Here is another curious question: When you compare one of your earliest drafts of this story to the version in the published book, what stands out for you in terms of what is most different? Likewise, is there anything in particular that stands out that was included in your earliest drafts and survived the revision process?

SS: From the first draft to the final manuscript, not terribly much changed with the exception of the children becoming more integral to the resolution. I was able to keep all the sensory language.  I was able to keep the arc of the story in terms of the seamstress beginning with a beautiful gown and then ‘piece by piece’  reducing it to scraps of cloth.

Illustrations by Sylvie Daigneault

DP: It's very inspiring that a creative exercise that you weren't even keen on doing eventually led to such a lovely story, with such beautiful illustrations! Good for you for saying "yes," to participating in the creative exercise when you could have just as easily skipped it.

Is there something you wish someone would ask you about PIECE BY PIECE and/or your path to publication that you haven’t had the opportunity to share yet? 

SS: When people ask my husband (who is not a writer) what PIECE BY PIECE is about, he always says, “It’s about a quilt.”  When people ask my writer friends what PIECE BY PIECE is about they say, “It’s about rejection and revision.”  And, of course, both are right.  As writers, we work so hard to craft something wonderful. Then we end up tearing it apart and refashioning it --- sometimes to the point where we don’t recognize it as the story we wanted to tell. It takes hard work to seamlessly put all the revisions together.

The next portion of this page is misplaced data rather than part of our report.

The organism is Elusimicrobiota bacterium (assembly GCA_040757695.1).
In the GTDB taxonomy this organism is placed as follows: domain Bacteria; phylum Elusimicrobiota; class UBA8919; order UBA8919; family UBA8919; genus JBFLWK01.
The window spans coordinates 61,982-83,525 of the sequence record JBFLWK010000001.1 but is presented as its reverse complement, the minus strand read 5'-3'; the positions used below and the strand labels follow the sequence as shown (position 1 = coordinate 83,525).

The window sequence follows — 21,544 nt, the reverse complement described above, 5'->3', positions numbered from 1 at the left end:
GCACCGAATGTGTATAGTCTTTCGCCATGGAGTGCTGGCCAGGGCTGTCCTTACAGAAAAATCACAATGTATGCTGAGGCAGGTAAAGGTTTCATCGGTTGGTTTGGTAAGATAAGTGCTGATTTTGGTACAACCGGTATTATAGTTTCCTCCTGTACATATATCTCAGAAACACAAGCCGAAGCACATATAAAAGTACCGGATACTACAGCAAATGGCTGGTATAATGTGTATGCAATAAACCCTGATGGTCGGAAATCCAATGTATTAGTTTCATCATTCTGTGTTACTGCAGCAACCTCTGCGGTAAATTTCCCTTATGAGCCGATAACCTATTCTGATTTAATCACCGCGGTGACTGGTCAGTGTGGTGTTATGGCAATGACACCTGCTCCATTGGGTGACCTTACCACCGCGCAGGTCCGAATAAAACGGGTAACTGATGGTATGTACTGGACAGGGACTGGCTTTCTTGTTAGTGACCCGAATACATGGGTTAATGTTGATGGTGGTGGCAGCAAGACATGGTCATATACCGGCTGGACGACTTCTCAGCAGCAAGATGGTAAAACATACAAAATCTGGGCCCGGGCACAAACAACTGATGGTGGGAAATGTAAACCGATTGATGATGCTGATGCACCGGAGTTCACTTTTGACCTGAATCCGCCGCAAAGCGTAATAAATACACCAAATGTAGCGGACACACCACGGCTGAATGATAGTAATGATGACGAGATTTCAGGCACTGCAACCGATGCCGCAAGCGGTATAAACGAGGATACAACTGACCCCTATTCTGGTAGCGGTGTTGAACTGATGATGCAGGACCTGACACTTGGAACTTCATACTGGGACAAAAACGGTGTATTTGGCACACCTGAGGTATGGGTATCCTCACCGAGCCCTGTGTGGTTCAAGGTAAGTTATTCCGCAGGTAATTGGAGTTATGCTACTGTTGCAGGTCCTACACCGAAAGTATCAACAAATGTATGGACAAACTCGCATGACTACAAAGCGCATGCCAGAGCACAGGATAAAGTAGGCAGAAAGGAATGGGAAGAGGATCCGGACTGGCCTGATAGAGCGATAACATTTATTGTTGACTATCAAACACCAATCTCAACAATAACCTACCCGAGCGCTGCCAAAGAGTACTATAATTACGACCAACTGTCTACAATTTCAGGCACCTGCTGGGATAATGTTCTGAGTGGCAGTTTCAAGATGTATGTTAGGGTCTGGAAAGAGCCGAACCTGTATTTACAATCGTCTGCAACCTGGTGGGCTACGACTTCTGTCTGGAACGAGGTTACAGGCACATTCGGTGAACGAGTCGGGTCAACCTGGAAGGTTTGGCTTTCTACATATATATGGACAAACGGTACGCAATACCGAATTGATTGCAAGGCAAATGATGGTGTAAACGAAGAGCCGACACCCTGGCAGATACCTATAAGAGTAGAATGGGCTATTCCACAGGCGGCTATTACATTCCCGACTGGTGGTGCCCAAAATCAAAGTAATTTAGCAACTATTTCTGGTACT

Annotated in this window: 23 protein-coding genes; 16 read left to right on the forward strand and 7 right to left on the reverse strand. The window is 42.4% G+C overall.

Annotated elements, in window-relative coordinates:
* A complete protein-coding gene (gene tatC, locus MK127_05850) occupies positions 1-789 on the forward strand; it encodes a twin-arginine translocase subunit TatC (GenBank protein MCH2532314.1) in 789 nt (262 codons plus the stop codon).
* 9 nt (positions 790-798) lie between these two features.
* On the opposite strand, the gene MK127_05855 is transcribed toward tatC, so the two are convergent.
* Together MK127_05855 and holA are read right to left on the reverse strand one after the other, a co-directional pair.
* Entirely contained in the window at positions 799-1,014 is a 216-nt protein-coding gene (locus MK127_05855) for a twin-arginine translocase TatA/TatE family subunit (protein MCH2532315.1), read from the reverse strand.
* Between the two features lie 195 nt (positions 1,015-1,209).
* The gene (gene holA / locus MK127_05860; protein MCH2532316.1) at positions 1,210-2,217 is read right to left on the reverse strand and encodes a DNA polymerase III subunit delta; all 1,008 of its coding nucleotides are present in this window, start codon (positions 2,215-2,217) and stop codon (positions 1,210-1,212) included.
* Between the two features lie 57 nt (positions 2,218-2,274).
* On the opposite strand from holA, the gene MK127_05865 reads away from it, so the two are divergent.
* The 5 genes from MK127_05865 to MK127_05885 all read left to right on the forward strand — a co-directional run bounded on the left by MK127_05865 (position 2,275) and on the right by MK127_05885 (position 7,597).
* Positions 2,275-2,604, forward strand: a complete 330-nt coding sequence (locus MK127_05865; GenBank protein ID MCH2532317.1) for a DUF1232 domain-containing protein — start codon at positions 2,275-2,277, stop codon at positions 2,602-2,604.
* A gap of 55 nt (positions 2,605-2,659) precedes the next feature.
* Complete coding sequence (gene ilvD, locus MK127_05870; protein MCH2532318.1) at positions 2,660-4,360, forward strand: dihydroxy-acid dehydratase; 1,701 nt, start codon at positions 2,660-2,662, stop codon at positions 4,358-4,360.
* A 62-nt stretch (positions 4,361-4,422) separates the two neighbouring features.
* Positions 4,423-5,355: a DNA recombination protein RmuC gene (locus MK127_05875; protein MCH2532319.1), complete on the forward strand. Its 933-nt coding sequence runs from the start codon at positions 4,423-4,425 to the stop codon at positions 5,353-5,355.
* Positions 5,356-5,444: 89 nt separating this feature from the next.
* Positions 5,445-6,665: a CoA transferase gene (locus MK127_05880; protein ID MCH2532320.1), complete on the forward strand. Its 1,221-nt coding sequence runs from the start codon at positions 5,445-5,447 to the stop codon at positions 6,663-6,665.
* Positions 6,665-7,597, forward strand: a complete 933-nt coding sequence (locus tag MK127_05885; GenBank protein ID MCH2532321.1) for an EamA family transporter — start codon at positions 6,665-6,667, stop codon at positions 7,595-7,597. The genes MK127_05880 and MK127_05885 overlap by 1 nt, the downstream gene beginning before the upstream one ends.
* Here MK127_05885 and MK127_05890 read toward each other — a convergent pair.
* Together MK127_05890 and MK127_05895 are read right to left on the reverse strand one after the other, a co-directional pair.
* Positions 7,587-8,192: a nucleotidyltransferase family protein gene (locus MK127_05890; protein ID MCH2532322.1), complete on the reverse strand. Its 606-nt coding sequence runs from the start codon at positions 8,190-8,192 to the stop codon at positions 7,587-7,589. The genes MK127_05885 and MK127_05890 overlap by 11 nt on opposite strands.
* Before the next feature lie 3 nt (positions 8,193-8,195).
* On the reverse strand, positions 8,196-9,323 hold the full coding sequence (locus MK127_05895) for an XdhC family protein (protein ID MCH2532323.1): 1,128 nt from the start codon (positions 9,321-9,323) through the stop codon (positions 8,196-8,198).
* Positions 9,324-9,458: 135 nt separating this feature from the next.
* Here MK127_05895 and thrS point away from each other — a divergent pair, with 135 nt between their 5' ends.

DP: Oh, so well said! 

Some of your earlier books, for example, THE LEGEND OF THE BEAVER’S TAIL (2015) and A COOKIE FOR SANTA (2014), were also published by Sleeping Bear Press. Were there notable differences in the path to publication for your earlier books as compared to PIECE BY PIECE?

SS: This would become my fourth book with Sleeping Bear Press. And each one had a bit of a different path to publication.  The first two were represented by the fabulous agent Kirsten Hall (now owner of Catbird Agency).  Kirsten was originally with an agency in London and represented illustrator Laura Watkins from my very first book BEDTIME IN THE MEADOW, Tiger Tales, 2013.  It was Kirsten who approached me about developing a Christmas story for Sleeping Bear and then later a legend, because SBP had done a call out to agents when they were looking for these types of stories. I was so fortunate that Kirsten liked what I had done with Laura and suggested that I develop these manuscripts.  But, I submitted SCHNITZEL, PIECE BY PIECE and my next book, TAILS FROM THE SHELER (2020), on my own.

That must sound like once I was ‘in’ I just got a green light on everything, but far from it.  I have pestered Sleeping Bear with many projects that have been rejected. They are a relatively small publisher and either they don’t have room for the stories, or the stories are not right for them.

So a huge difference is transitioning to submitting on my own. When Kirsten started her own agency, she was unable to take clients she had formerly represented. I now spend a great deal of time researching publishers that will take unagented authors.

DP: Glad to hear I'm not the only one in that boat! My upcoming books are also with a (wonderful!) relatively small publisher (West Margin Press). I love working with them, but I have more stories in my backlog of inventory than they could reasonably publish, and not all of my stories are a good fit for their regionally focused list. Since I, too, am unagented, I'm grateful there are publishers that will consider unagented submissions (but, the research entailed...oy!)   

One of my favorite parts of being an author is visiting schools and libraries and reading my books to children, and I’m always looking for new pro tips. I know you were a professional educator for many years. Wearing the hats of both educator and author, I suspect you’ve read to many children over the years, too. What advice or suggestions do you have for picture book authors and/or fellow story time presenters? 

SS: Regarding presentations, one thing I learned from Sleeping Bear Press is the importance of tying activities to books.  This makes the book very appealing to families, teachers and librarians. And, once that is done, I also have a ready made classroom presentations or talking points for families.